Iran backs away from key component of nuclear deal

After agreeing for months that it would ship most of its current stockpile of enriched uranium to Russia, where it would be converted into nuclear reactor fuel rods, the Iranians have done a sudden about-face and now insist that the enriched uranium stay in Iran.

Getting the uranium out of Iran is a vital part of any deal with the mullahs.  If it stays where it is, Iran's "breakout" time period to build a bomb is reduced from about a year to just a few months.

There are several other aspects to a framework agreement that simply aren't coming together, leaving the impression that, with two days before the agreed upon deadline, the chances for a deal are diminishing.

New York Times:

Western officials confirmed that Iran was balking at shipping the fuel out, but insisted that there were other ways of dealing with the material. Chief among those options, they said, was blending it into a more diluted form.

Depending on the technical details, that could make the process of enriching it for military use far more lengthy, or perhaps nearly impossible.

Nonetheless, the revelation that Iran is now insisting on retaining the fuel could raise a potential obstacle at a critical time in the talks. And for critics of the emerging deal in Congress, in Israel and in Sunni Arab nations like Saudi Arabia, the prospect of leaving large amounts of nuclear fuel in Iran, in any form, is bound to intensify their already substantial political opposition.

If an accord allowing Iran to retain the fuel is reached, the Obama administration is expected to argue that it would not constitute a serious risk, particularly if it is regularly inspected. So far under an interim agreement negotiated in 2013, Iran has complied fully with a rigorous inspection process for the stockpiles of its fuel, the International Atomic Energy Agency has said.

But the development could give opponents another reason to object, adding it to a list of what they call concessions made by an administration in search of an agreement. If Iran ever bars the inspectors from the country, as North Korea did a dozen years ago, the international community would have no assurance about the fate of the fuel. Nor has Iran answered longstanding questions about its suspected nuclear design and testing of components that could be used to detonate a warhead.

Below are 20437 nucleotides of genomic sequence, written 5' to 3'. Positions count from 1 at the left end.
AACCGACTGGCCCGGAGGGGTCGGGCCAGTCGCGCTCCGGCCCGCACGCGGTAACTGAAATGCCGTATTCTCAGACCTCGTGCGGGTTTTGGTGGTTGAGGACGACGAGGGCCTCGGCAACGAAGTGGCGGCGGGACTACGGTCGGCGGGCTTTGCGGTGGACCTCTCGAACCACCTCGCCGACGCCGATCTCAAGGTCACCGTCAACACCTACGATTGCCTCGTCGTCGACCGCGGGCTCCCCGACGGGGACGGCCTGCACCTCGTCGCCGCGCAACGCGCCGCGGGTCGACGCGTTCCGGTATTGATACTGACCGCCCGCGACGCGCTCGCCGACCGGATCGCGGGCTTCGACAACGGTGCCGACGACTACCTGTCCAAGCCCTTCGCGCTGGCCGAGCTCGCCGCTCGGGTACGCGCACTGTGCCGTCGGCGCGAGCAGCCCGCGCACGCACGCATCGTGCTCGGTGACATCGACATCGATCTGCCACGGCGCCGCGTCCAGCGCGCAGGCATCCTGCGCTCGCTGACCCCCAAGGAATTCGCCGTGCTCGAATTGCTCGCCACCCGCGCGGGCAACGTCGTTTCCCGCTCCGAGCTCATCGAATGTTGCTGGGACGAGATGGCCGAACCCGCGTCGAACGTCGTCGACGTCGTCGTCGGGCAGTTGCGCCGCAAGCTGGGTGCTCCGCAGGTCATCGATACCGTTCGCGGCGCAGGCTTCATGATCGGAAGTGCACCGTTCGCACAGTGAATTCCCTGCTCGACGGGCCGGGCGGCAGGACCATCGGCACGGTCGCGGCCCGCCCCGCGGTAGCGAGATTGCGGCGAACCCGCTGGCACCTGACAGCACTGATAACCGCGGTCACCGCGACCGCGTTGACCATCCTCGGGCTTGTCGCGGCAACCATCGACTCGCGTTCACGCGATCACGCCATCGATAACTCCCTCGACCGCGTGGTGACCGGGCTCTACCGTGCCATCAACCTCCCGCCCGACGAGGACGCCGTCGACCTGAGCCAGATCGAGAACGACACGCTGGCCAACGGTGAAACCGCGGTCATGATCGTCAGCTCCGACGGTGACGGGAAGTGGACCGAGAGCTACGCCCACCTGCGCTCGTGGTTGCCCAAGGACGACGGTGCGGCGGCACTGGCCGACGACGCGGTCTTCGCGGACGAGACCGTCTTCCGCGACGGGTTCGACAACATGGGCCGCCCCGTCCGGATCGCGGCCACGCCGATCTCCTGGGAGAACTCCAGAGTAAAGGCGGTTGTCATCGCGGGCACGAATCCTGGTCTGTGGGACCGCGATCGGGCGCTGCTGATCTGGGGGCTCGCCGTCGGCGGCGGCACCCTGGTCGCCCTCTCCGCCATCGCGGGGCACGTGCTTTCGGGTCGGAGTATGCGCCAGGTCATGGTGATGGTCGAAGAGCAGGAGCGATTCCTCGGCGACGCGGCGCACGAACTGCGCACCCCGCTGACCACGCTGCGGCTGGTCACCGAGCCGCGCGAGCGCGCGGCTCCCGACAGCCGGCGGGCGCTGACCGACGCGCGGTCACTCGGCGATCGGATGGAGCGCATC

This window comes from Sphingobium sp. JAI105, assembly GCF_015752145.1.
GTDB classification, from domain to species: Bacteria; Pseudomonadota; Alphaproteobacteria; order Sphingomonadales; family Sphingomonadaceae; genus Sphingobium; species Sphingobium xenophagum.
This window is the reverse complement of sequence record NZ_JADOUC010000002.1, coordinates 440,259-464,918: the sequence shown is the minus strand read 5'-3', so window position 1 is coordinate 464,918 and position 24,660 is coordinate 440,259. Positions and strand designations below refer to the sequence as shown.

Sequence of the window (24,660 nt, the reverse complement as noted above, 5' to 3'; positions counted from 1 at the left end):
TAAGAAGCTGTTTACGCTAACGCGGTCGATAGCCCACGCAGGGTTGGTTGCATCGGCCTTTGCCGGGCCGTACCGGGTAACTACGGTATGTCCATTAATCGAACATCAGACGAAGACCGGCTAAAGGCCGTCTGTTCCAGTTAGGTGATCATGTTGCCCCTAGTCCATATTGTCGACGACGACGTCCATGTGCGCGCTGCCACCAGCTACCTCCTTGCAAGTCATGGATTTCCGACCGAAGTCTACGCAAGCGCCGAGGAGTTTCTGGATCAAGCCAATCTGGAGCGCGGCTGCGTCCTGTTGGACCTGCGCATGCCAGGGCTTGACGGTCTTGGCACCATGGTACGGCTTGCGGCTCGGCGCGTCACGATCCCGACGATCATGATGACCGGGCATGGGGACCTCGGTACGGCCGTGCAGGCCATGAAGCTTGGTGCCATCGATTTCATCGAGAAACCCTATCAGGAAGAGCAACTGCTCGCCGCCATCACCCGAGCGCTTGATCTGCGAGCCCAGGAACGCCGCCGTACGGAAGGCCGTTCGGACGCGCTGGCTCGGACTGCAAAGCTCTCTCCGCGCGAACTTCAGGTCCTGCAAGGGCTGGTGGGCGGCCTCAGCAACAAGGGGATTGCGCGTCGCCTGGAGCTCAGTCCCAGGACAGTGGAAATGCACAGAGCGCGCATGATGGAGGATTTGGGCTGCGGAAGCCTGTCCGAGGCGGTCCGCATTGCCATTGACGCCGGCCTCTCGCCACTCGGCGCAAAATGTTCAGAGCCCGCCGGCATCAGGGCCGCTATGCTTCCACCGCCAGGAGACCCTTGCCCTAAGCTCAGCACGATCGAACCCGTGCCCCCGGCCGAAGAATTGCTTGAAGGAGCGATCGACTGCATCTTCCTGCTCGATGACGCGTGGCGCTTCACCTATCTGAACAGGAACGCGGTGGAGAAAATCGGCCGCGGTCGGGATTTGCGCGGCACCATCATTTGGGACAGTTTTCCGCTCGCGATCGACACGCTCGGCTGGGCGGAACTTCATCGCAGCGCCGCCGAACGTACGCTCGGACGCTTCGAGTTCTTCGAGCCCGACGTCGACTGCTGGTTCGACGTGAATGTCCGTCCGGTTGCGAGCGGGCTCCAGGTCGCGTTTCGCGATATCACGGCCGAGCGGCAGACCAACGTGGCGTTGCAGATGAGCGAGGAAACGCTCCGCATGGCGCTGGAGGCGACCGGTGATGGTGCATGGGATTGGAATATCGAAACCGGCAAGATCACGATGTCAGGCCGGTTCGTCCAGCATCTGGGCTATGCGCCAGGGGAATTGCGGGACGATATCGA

Ray Takeyh, a senior fellow at the Council on Foreign Relations who has been critical of the emerging accord, said the development raised serious questions about a possible deal.

“The viability of this agreement as a reliable arms control accord is diminished by this,” Mr. Takeyh said. “One of the core administration arguments has been that the uranium would be shipped abroad as a confidence building measure.”

Another critical issue is the development of a second-generation centrifuge that could enrich uranium 16 times faster than their current setup.  The Western powers want to curb the development of this far more efficient machine, but Iran is insisting on going ahead with the research.

The Washington Institute for Middle East Policy has developed a fact sheet on where Iran is with regard to a breakout time period to construct a bomb:

What is Iran's current breakout time?

Natural uranium has only 0.7 percent of the isotope U-235, and the effort required to enrich it to one SQ of WGU is about 5,000 Separative Work Units (SWUs). Iran currently has about 9,000 functioning first-generation IR-1 centrifuges, with another 9,000 not in operation. The IR-1s installed in the Natanz and Fordow facilities have been performing at an average per unit rate of 0.75 to 1 SWU per year. Using the 1 SWU/year performance of the latest IR-1 model, the breakout time with 9,000 machines using a natural uranium feed would be six to seven months. However, Iran also has substantial stocks of 3.5 percent enriched uranium hexafluoride (UF6) that can be used as an alternative feed, shrinking the breakout time to three months.

If Iran brought online its other nearly 9,000 IR-1s, breakout time would be about three months with natural uranium feedstock and four to six weeks with 3.5 percent UF6 feedstock. Iran has also developed the more advanced IR-2m centrifuge, rated at 5 SWU/year. If the 1,000 IR-2ms installed at Natanz were used in conjunction with all 18,000 IR-1s, the respective breakout times would be cut by a third.

According to media accounts, the proposed nuclear agreement would lower the number of operating centrifuges to around 6,500. In that circumstance, what would Iran's breakout time be?

Using IR-1s with natural uranium as a feed, the breakout time for 6,500 centrifuges would be about nine months. A crucial question will be how much 3.5 percent enriched UF6 will remain in Iran. Yet even if UF6 stocks are reduced from their current 7.5-8 tons to 500 kg, a breakout time of between seven and eight months would still be possible given the program's enrichment capabilities with natural uranium feed. Since these breakout times are less than the goals set by the U.S. administration, it is important to know what parameters Washington used for its estimates.

You can see how important it is to get that uranium out of Iran and prevent the manufacture of the second-generation centrifuges.  But if we concede both issues to Iran, the president's promise to prevent Iran from constructing a nuclear weapon in less than a year would be exposed as horse manure.

Perhaps the Iranians are trying to blow up the deal.  The byzantine inner workings of the Iranian regime are difficult to read, and perhaps the hardliners have gotten the upper hand and are trying to scuttle the deal.  Anything is possible – including a sudden about-face by Iran.  Both sides say there will be no extension of talks past Wednesday, so unless there is a craven cave-in to Iranian demands, it doesn't look like this deal is going to happen.